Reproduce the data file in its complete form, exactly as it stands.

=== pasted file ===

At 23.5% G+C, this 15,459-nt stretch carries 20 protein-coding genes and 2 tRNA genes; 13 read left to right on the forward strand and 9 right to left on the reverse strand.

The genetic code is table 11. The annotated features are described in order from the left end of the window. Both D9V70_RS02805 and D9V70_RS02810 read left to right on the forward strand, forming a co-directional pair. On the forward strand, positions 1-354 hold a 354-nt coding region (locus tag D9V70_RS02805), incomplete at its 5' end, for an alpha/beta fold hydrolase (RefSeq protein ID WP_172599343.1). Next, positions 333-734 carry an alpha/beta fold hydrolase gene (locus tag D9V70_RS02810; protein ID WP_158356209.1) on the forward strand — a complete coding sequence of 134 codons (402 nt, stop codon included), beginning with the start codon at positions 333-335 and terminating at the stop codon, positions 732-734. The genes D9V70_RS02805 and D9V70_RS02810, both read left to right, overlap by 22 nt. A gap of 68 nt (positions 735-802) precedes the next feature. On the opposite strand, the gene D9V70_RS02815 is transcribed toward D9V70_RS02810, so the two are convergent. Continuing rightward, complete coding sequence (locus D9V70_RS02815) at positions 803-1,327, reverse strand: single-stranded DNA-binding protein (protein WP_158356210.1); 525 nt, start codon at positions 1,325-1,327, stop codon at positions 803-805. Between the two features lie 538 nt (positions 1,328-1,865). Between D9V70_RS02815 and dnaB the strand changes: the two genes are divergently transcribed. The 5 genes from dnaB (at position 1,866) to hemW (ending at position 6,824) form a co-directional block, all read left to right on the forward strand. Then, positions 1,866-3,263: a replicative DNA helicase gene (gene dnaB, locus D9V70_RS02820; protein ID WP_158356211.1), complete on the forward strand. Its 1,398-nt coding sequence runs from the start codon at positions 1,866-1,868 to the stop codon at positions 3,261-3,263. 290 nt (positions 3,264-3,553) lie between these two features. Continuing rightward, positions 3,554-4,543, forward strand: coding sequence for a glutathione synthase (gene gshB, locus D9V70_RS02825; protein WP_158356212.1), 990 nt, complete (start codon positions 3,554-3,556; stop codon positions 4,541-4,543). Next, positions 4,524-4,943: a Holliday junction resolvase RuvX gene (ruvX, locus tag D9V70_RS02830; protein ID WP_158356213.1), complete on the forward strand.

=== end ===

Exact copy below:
At 23.5% G+C, this 15,459-nt stretch carries 20 protein-coding genes and 2 tRNA genes; 13 read left to right on the forward strand and 9 right to left on the reverse strand.

The genetic code is table 11. The annotated features are described in order from the left end of the window. Both D9V70_RS02805 and D9V70_RS02810 read left to right on the forward strand, forming a co-directional pair. On the forward strand, positions 1-354 hold a 354-nt coding region (locus tag D9V70_RS02805), incomplete at its 5' end, for an alpha/beta fold hydrolase (RefSeq protein ID WP_172599343.1). Next, positions 333-734 carry an alpha/beta fold hydrolase gene (locus tag D9V70_RS02810; protein ID WP_158356209.1) on the forward strand — a complete coding sequence of 134 codons (402 nt, stop codon included), beginning with the start codon at positions 333-335 and terminating at the stop codon, positions 732-734. The genes D9V70_RS02805 and D9V70_RS02810, both read left to right, overlap by 22 nt. A gap of 68 nt (positions 735-802) precedes the next feature. On the opposite strand, the gene D9V70_RS02815 is transcribed toward D9V70_RS02810, so the two are convergent. Continuing rightward, complete coding sequence (locus D9V70_RS02815) at positions 803-1,327, reverse strand: single-stranded DNA-binding protein (protein WP_158356210.1); 525 nt, start codon at positions 1,325-1,327, stop codon at positions 803-805. Between the two features lie 538 nt (positions 1,328-1,865). Between D9V70_RS02815 and dnaB the strand changes: the two genes are divergently transcribed. The 5 genes from dnaB (at position 1,866) to hemW (ending at position 6,824) form a co-directional block, all read left to right on the forward strand. Then, positions 1,866-3,263: a replicative DNA helicase gene (gene dnaB, locus D9V70_RS02820; protein ID WP_158356211.1), complete on the forward strand. Its 1,398-nt coding sequence runs from the start codon at positions 1,866-1,868 to the stop codon at positions 3,261-3,263. 290 nt (positions 3,264-3,553) lie between these two features. Continuing rightward, positions 3,554-4,543, forward strand: coding sequence for a glutathione synthase (gene gshB, locus D9V70_RS02825; protein WP_158356212.1), 990 nt, complete (start codon positions 3,554-3,556; stop codon positions 4,541-4,543). Next, positions 4,524-4,943: a Holliday junction resolvase RuvX gene (ruvX, locus tag D9V70_RS02830; protein ID WP_158356213.1), complete on the forward strand.